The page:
The Centre for Food Safety (CFS) and the Consumer Council (CC) have conducted a study to give an overview of the nutrition labelling and related claims in prepackaged foods for infants and young children available in the local market. It aimed to encourage food traders to make reference to relevant Codex standards and guidelines for providing factual and not misleading nutrition information in these food products.

The Study

2. A total of 117 popular prepackaged food samples intended principally for infants and young children under the age of 36 months were collected between August and September 2011 from local major supermarkets, specialised baby accessory stores and other retail stores. The nutrition labelling and related claims provided on the product labels were examined, and the information was compared against the relevant Codex requirements and recommendations. Samples included cereal-based foods (including cereal powders, rusks and biscuits) and canned baby foods (including fruit and vegetables, meat, desserts and meals).

3. T he study revealed that out of the 117 samples, 80 samples (68% of total samples) provided complete nutrient list in Chinese/English . Out of these 80 samples, 33 (41%) expressed the nutrient content as both per 100g/mL of food and per specified quantity of the food as suggested for consumption, while 79 (99%) presented the content of energy as well as the three major macronutrients including protein, total fat and carbohydrate s, i.e. the basic "1+3" nutrition labelling requirement under the relevant Codex standards. Out of the 29 cereal-based samples with complete nutrient list in Chinese/English , 27 (93%) and 18 (62%) declared the value of sodium and vitamin B1 respectively, which was in accordance with Codex's recommendations.

4. Regarding claims, 33 samples (28 % of total samples ) were found to bear at least one nutrition or health claims in Chinese/ English, including nutrient content claim, nutrient comparative claim, nutrient function claim, other function claim and reduction of disease risk claim. Among 33 samples containing nutrient content claim, one also contained nutrient comparative claim , 23 of them declared the content of the claimed nutrient ( s ) on label.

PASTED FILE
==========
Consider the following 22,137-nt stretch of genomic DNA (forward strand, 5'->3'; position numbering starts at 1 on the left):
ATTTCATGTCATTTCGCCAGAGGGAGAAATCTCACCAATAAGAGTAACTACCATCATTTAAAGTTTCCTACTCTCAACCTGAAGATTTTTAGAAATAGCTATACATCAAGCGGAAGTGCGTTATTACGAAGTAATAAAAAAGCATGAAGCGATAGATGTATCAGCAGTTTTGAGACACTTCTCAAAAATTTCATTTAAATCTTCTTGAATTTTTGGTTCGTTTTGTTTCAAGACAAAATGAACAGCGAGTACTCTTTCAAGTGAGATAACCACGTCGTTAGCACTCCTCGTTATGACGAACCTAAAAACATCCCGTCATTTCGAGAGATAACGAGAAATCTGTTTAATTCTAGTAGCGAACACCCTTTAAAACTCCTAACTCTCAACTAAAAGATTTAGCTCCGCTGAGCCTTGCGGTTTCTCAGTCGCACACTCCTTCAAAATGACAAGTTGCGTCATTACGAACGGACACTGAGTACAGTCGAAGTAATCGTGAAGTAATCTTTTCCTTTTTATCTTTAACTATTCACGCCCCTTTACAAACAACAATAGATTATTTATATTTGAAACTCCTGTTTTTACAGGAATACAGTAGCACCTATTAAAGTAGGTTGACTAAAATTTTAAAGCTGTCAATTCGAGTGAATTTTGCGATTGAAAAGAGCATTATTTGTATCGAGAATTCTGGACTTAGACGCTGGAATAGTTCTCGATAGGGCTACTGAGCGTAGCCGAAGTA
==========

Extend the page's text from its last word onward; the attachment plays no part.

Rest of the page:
5. The study also revealed that 4 samples contained 4 types of claims which were lacking support by internationally recognised scientific evidence. The concerned claims involved vitamin E and immunity, choline and eye development, probiotic and immunity and probiotic and allergy. The CFS is conducting follow-up investigations against the above samples on whether they may have been calculated to mislead the consumers. The label of another sample might easily cause confusion to the consumers.

6. In order to regulate manufacturers and distributors of breastmilk substitutes and related products to prevent them from advertising and marketing their breastmilk substitutes and related products by way of malpractices, a Hong Kong Code of Marketing of Breastmilk Substitutes (Code) is being prepared by a Task Force established by the Department of Health since late June 2010. After making reference to Codex requirements and taking local situation into account, the Task Force recommends to incorporate the requirements on nutritional composition, nutrition labelling and related claims for prepackaged breastmilk substitutes and foods for infants and young children for sold in Hong Kong into the Code. It is expected that the Code will be implemented within the first half of 2013. Subsequently, the Government will monitor the trade for the compliance with the Code, and depending on traders' responses on the local Code to further consider whether there is a need to develop specific legislation to regulate the nutritional composition, labelling and related claims in food for infants and young children.

Advice to the Public

Advice to the Trade

More Information

April 2012
Risk Assessment Section
Centre for Food Safety
Food and Environmental Hygiene Department